Caption 8, Les zooriginaux 3 Qui suis-je? - Part 1

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And here, you have both meanings of suis within the same caption:

 

Je suis bien d'accord, ils ne servent à rien. Allez, suis-moi.

I totally agree, they are of no use. Come on, follow me.

Caption 14, Les zooriginaux 2 Tel père tel fils - Part 4

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Speaking of present-tense tricks, the verbs vaincre (to defeat, vanquish) and convaincre (to convince) are the only verbs in the French language that have endings in -c and -csje convaincs (I convince), tu convaincs (you convince), il convainc (he convinces). This little nugget of knowledge might come in handy while playing Scrabble, but not so much in conversation.

 

The past participles of vaincre and convaincre are more straightforward: vaincu, convaincu:

 

Alors, te voici convaincu? Ne cherche pas ailleurs!

So, are you convinced? Don't look elsewhere!

Caption 10, Il était une fois: L’Espace 3. La planète verte - Part 4

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One verb that draws attention to itself not for its unique present-tense ending but for its unusual infinitive form is the verb se fiche (to not give a damn). Normally it should come with an -r at the end, like all infinitives, but many grammarians, including those at Larousse, make a case for se fiche as the infinitive. In any event, it makes for a vigorous debate among scholars and grammarians. As for most people, ils s’en fichent (they could care less) and use the more regular infinitive version, se ficher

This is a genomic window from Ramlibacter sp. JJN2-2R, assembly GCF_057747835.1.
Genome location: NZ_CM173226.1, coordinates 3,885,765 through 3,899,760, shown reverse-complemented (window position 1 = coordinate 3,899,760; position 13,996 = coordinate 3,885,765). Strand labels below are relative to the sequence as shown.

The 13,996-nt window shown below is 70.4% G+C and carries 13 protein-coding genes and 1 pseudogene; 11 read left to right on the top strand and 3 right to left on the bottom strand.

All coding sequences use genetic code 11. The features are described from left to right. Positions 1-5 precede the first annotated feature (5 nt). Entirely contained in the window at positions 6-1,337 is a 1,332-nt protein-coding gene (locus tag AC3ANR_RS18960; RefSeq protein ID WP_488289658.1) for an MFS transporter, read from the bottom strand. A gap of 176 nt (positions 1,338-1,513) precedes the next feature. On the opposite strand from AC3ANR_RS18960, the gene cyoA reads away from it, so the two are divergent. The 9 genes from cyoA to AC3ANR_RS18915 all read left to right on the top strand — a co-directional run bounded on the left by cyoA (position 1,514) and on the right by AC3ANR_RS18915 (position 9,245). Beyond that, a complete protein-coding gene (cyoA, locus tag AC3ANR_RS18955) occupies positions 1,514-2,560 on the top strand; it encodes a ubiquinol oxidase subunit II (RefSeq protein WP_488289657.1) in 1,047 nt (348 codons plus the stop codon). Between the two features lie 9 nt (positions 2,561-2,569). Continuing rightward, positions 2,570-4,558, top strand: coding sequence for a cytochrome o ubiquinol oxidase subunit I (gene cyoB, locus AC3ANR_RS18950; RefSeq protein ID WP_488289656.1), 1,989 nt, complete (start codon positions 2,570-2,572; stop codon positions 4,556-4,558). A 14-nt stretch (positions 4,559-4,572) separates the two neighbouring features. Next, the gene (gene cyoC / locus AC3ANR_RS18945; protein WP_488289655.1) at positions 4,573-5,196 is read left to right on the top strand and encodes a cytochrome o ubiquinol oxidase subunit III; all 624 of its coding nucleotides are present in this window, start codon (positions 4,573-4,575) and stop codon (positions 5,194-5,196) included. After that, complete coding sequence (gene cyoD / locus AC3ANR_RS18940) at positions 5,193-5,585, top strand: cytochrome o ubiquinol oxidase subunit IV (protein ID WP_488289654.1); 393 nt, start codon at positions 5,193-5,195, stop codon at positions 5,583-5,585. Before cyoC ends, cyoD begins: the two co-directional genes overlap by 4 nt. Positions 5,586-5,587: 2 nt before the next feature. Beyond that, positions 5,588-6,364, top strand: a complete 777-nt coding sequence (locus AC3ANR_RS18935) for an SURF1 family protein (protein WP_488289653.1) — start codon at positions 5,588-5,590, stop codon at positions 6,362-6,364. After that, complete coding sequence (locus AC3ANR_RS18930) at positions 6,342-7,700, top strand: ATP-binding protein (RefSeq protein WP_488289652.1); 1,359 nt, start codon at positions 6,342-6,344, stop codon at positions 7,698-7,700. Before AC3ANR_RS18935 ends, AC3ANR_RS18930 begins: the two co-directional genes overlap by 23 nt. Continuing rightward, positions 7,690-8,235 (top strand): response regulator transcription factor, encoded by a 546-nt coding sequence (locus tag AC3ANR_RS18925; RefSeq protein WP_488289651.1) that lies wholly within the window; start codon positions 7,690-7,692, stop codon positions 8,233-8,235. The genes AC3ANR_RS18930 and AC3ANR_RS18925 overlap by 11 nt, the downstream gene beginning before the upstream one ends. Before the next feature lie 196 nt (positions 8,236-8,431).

Se fiche is most often a conjugated form of the present tense. In the following example, it takes on a different meaning: "kid" or "get a rise out of":

 

On se fiche de nous ou quoi?

Are you kidding us or what?

Caption 5, Actus Quartier Devant la SNCF

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Finally, some verb tenses have very exotic endings, even to the average French speaker! Endings such as -inssent, -assent, and -ussent, as in qu’ils vinssent/fassent/fussent (that they came/did/were) belong to the imperfect subjunctive, a tense that's hardly ever used. Most French speakers use the present subjunctive even when referring to the past: 

 

Je voulais que tu viennes.

I wanted you to come.

 

Very few would use the imperfect subjunctive, unless perhaps for a humorous effect: 

 

Je voulais que tu vinsses.

I wanted you to come.

 

While the imperfect subjunctive is a literary verb form, the present subjunctive is not, and is often used in casual conversation. For example, you will need the present subjunctive to say something as simple as “I’ve got to go":

 

Merci de m'avoir regardée sur Yabla. Maintenant faut que j'y aille.

Thanks for watching me on Yabla. I gotta go now.

Caption 39, B-Girl Frak Limoges

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Vaille que vaille (come what may), don’t hesitate to explore more wondrous verb oddities in your Yabla wanderings by taking full advantage of our videos and lessons. Thank you for reading. Maintenant il faut que nous y allions! Au revoir!

 
Grammar